With corporate counsel consistently burdened by onerous cost constraints levied by their executive, the pressure to deliver efficiencies in-house may prove greater than ever. Newly-released data shows FTSE 100 companies have set aside £31.3bn in the last year for legal provisions, a rise of 22% from £26.5bn the year before.
Published by Thomson Reuters this week (26 September) the legal provision set aside by listed companies represents expected legal costs, regulatory fines and compensation ordered by the courts.
In particular, the financial services sector’s anticipation of further hikes in disputes and fines contributes towards much of the sharp rise, with ongoing hurdles faced by UK-listed banks including claims in relation to Libor and Forex manipulation, ponzi schemes, manipulation of energy markets and of precious metal prices and PPI mis-selling.
As such, the banking sector now accounts for 56% of the total provision for legal liabilities among FTSE 100 companies, up from 54% in 2014. Meanwhile, the natural resources sector (oil and gas, and mining companies) falls in second place for anticipated legal liabilities, constituting 25% of the £31.3bn total, with legal provisions of £7.9bn.
The research also reveals a fivefold increase in legal provisions within the construction and materials sectors, which represented the steepest percentage rise from £54.1m in 2014 to £251m in 2015. Investigations into anti-competitive behaviour drove up legal provisions for FTSE 100 listed leisure and tourism companies, by a hefty 150% to £288.7m in 2015 from £115.7m the year before.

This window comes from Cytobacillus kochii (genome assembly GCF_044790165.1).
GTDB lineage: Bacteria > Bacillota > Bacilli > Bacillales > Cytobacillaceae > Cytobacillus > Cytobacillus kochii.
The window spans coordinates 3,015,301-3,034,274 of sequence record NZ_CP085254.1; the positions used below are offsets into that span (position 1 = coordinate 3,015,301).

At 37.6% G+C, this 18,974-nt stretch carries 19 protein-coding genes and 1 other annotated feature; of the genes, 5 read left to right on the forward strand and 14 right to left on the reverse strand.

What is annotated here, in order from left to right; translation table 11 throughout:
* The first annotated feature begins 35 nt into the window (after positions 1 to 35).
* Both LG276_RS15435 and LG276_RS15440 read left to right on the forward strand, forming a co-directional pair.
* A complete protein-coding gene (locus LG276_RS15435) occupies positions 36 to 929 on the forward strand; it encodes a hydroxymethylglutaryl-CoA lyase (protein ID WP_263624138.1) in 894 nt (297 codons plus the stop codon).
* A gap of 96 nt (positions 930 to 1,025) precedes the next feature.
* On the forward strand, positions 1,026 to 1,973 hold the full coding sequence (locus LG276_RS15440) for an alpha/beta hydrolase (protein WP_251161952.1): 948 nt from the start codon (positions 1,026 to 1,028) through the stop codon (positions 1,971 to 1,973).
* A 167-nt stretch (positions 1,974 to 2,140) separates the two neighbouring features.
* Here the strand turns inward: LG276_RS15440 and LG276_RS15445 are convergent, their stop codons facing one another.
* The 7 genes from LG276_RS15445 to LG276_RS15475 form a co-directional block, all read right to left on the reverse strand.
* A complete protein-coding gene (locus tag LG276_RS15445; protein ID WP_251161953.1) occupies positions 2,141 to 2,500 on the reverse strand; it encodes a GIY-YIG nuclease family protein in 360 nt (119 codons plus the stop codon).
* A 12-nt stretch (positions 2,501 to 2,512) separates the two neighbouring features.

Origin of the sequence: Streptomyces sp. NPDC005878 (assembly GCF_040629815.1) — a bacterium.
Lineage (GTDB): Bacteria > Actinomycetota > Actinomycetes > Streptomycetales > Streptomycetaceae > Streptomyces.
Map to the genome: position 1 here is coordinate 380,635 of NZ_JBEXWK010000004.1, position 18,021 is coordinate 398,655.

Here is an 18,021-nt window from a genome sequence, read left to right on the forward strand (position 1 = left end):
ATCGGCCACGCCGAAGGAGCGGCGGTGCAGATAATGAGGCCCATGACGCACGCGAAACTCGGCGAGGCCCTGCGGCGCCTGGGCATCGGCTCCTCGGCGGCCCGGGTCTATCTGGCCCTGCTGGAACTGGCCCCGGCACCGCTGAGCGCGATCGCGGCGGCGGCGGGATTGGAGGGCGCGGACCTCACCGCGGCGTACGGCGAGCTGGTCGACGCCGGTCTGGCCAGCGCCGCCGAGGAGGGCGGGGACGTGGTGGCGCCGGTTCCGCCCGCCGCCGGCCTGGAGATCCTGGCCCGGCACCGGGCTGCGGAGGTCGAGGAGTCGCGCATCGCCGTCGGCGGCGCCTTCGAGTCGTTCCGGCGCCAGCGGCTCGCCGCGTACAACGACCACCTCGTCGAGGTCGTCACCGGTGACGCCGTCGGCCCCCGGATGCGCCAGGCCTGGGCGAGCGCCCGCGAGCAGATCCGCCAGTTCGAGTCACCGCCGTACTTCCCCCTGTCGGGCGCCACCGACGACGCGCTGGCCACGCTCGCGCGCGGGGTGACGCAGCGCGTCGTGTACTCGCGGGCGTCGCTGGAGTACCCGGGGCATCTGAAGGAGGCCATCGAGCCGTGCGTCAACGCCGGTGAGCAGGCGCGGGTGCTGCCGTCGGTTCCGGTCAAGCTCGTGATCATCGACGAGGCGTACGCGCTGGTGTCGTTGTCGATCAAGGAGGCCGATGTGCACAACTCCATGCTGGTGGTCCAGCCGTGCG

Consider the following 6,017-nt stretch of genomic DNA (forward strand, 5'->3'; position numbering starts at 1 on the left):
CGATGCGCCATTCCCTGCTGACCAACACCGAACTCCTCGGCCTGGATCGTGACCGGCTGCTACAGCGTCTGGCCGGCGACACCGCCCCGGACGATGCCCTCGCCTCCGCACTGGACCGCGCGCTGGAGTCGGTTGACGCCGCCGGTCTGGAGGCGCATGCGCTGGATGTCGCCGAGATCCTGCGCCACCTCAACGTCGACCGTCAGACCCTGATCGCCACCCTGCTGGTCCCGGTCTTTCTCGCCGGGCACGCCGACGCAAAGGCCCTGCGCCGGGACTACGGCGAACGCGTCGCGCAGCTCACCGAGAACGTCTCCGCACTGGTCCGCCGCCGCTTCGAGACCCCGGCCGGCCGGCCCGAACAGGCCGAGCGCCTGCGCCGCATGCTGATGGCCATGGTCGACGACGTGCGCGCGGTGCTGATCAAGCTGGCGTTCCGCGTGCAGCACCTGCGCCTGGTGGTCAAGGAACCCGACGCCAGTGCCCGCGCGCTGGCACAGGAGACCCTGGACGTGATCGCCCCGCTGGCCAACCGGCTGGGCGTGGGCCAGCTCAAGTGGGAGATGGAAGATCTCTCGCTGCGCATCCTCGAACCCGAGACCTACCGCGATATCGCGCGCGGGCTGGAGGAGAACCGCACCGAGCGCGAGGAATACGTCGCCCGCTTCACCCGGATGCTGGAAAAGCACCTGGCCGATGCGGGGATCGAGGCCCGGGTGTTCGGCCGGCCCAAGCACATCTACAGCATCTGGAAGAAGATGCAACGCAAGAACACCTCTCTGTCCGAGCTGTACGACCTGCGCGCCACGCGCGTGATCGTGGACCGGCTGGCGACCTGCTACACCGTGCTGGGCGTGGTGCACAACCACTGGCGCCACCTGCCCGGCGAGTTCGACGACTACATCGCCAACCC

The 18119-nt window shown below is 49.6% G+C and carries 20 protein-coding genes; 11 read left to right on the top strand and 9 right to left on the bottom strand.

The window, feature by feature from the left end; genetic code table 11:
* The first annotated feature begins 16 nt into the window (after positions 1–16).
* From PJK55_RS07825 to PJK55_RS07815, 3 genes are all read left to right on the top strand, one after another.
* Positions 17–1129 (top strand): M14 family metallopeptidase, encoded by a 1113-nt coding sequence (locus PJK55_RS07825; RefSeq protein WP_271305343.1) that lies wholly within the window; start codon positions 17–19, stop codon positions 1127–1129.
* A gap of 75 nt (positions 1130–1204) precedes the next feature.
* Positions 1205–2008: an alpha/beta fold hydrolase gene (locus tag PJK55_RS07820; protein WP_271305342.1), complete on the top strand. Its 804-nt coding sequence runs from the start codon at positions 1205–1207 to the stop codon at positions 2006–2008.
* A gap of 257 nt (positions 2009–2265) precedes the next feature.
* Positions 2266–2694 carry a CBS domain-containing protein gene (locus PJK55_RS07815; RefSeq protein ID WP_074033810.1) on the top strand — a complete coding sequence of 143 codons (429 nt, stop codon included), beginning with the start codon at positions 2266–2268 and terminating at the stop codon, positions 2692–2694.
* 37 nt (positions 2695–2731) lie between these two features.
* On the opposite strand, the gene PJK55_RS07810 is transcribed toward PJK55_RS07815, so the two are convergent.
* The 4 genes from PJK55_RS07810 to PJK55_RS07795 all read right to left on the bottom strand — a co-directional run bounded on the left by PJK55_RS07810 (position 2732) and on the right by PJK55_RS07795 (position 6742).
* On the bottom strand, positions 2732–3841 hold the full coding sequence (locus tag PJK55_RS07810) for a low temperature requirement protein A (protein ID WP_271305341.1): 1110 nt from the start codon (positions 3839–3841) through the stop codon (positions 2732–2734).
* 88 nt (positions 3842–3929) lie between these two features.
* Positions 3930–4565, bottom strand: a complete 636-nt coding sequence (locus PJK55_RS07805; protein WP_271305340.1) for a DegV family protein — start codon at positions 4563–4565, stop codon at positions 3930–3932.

Further indications of the scrutiny faced by listed UK companies stems from the total of 16 FTSE listed companies reporting major legal provisions of £250m or more.
Margaret Cole, chief risk officer and general counsel at PwC, told Legal Business that ‘professionalising risk functions’ in-house is the way forward to safeguard against crises in the future. ‘We have an opportunity here which we must grasp. Risk leaders themselves must work out how to operate in a more efficient way which no doubt involves use of technology, new thinking, and clearer ways of approaching problems. Those functions need to think how they can operate in a more agile way in the world where this role has become externally facing.’
Cole (pictured) added ensuring the appropriate level of compliance in-house is key so as not to stifle innovation, and said: ‘The financial services sector has a lot of compliance issues to deal with – clearly getting that right is a balance because you don’t want the business to be overwhelmed. We don’t want people focusing on it where you lose the spirit.’